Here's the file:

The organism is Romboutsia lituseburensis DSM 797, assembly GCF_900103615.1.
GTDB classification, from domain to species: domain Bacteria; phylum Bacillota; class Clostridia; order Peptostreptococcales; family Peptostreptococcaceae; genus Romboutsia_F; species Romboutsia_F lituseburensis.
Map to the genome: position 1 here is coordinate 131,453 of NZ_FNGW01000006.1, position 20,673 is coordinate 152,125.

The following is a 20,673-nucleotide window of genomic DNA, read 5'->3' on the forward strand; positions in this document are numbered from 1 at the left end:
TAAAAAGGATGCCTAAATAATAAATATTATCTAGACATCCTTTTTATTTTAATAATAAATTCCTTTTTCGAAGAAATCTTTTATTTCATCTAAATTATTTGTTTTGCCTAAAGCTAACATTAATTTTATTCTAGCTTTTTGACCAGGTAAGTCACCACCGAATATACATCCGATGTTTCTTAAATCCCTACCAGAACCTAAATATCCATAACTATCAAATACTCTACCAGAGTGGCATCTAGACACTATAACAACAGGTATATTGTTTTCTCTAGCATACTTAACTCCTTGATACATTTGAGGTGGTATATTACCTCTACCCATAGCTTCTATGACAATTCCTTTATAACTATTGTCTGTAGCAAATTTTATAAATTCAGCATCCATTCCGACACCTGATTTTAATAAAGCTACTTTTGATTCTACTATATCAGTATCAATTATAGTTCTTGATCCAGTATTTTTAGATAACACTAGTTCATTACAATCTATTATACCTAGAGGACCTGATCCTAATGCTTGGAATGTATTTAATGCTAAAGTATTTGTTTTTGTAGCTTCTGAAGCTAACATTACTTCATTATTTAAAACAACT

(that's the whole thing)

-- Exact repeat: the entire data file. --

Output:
The organism is Romboutsia lituseburensis DSM 797, assembly GCF_900103615.1.
GTDB classification, from domain to species: domain Bacteria; phylum Bacillota; class Clostridia; order Peptostreptococcales; family Peptostreptococcaceae; genus Romboutsia_F; species Romboutsia_F lituseburensis.
Map to the genome: position 1 here is coordinate 131,453 of NZ_FNGW01000006.1, position 20,673 is coordinate 152,125.

The following is a 20,673-nucleotide window of genomic DNA, read 5'->3' on the forward strand; positions in this document are numbered from 1 at the left end:
TAAAAAGGATGCCTAAATAATAAATATTATCTAGACATCCTTTTTATTTTAATAATAAATTCCTTTTTCGAAGAAATCTTTTATTTCATCTAAATTATTTGTTTTGCCTAAAGCTAACATTAATTTTATTCTAGCTTTTTGACCAGGTAAGTCACCACCGAATATACATCCGATGTTTCTTAAATCCCTACCAGAACCTAAATATCCATAACTATCAAATACTCTACCAGAGTGGCATCTAGACACTATAACAACAGGTATATTGTTTTCTCTAGCATACTTAACTCCTTGATACATTTGAGGTGGTATATTACCTCTACCCATAGCTTCTATGACAATTCCTTTATAACTATTGTCTGTAGCAAATTTTATAAATTCAGCATCCATTCCGACACCTGATTTTAATAAAGCTACTTTTGATTCTACTATATCAGTATCAATTATAGTTCTTGATCCAGTATTTTTAGATAACACTAGTTCATTACAATCTATTATACCTAGAGGACCTGATCCTAATGCTTGGAATGTATTTAATGCTAAAGTATTTGTTTTTGTAGCTTCTGAAGCTAACATTACTTCATTATTTAAAACAACT